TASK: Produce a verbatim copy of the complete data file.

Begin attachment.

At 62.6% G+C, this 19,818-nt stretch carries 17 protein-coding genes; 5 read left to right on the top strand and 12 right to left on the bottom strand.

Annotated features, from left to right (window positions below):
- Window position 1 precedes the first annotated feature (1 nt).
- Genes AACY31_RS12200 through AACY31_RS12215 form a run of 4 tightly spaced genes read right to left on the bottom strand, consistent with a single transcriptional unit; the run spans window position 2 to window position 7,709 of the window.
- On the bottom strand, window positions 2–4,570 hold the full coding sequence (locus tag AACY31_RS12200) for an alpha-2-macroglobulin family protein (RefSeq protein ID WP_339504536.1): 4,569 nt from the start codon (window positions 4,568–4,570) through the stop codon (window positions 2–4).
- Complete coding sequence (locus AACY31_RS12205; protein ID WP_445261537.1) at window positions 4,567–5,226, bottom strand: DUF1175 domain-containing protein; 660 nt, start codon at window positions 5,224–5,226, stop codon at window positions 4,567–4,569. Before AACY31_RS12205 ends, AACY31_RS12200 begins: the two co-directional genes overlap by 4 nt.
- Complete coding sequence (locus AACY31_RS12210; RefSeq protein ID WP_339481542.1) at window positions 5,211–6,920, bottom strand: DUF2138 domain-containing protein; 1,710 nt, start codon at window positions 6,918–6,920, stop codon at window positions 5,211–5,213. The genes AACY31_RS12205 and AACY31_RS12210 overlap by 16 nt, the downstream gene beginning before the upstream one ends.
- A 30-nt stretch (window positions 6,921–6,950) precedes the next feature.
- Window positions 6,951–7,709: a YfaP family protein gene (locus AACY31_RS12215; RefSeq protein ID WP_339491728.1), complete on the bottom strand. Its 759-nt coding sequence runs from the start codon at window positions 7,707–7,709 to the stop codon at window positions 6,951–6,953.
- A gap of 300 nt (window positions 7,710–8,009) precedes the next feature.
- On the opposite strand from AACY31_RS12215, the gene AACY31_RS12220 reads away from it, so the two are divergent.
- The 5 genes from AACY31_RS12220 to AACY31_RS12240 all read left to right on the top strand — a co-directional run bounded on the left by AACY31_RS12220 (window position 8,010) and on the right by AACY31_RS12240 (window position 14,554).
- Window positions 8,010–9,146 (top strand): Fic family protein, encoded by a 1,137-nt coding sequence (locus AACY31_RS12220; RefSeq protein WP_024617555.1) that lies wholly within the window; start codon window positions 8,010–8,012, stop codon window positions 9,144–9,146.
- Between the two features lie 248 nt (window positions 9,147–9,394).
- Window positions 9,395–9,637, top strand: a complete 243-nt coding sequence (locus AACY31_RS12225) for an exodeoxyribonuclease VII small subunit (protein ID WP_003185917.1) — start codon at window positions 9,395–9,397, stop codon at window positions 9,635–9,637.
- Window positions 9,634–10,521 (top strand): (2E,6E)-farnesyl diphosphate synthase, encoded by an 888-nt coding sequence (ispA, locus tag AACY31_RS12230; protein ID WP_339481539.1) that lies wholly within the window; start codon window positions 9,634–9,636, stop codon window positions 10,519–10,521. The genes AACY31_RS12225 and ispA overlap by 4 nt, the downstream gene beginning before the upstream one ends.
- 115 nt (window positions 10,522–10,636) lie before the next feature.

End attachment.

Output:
At 62.6% G+C, this 19,818-nt stretch carries 17 protein-coding genes; 5 read left to right on the top strand and 12 right to left on the bottom strand.

Annotated features, from left to right (window positions below):
- Window position 1 precedes the first annotated feature (1 nt).
- Genes AACY31_RS12200 through AACY31_RS12215 form a run of 4 tightly spaced genes read right to left on the bottom strand, consistent with a single transcriptional unit; the run spans window position 2 to window position 7,709 of the window.
- On the bottom strand, window positions 2–4,570 hold the full coding sequence (locus tag AACY31_RS12200) for an alpha-2-macroglobulin family protein (RefSeq protein ID WP_339504536.1): 4,569 nt from the start codon (window positions 4,568–4,570) through the stop codon (window positions 2–4).
- Complete coding sequence (locus AACY31_RS12205; protein ID WP_445261537.1) at window positions 4,567–5,226, bottom strand: DUF1175 domain-containing protein; 660 nt, start codon at window positions 5,224–5,226, stop codon at window positions 4,567–4,569. Before AACY31_RS12205 ends, AACY31_RS12200 begins: the two co-directional genes overlap by 4 nt.
- Complete coding sequence (locus AACY31_RS12210; RefSeq protein ID WP_339481542.1) at window positions 5,211–6,920, bottom strand: DUF2138 domain-containing protein; 1,710 nt, start codon at window positions 6,918–6,920, stop codon at window positions 5,211–5,213. The genes AACY31_RS12205 and AACY31_RS12210 overlap by 16 nt, the downstream gene beginning before the upstream one ends.
- A 30-nt stretch (window positions 6,921–6,950) precedes the next feature.
- Window positions 6,951–7,709: a YfaP family protein gene (locus AACY31_RS12215; RefSeq protein ID WP_339491728.1), complete on the bottom strand. Its 759-nt coding sequence runs from the start codon at window positions 7,707–7,709 to the stop codon at window positions 6,951–6,953.
- A gap of 300 nt (window positions 7,710–8,009) precedes the next feature.
- On the opposite strand from AACY31_RS12215, the gene AACY31_RS12220 reads away from it, so the two are divergent.
- The 5 genes from AACY31_RS12220 to AACY31_RS12240 all read left to right on the top strand — a co-directional run bounded on the left by AACY31_RS12220 (window position 8,010) and on the right by AACY31_RS12240 (window position 14,554).
- Window positions 8,010–9,146 (top strand): Fic family protein, encoded by a 1,137-nt coding sequence (locus AACY31_RS12220; RefSeq protein WP_024617555.1) that lies wholly within the window; start codon window positions 8,010–8,012, stop codon window positions 9,144–9,146.
- Between the two features lie 248 nt (window positions 9,147–9,394).
- Window positions 9,395–9,637, top strand: a complete 243-nt coding sequence (locus AACY31_RS12225) for an exodeoxyribonuclease VII small subunit (protein ID WP_003185917.1) — start codon at window positions 9,395–9,397, stop codon at window positions 9,635–9,637.
- Window positions 9,634–10,521 (top strand): (2E,6E)-farnesyl diphosphate synthase, encoded by an 888-nt coding sequence (ispA, locus tag AACY31_RS12230; protein ID WP_339481539.1) that lies wholly within the window; start codon window positions 9,634–9,636, stop codon window positions 10,519–10,521. The genes AACY31_RS12225 and ispA overlap by 4 nt, the downstream gene beginning before the upstream one ends.
- 115 nt (window positions 10,522–10,636) lie before the next feature.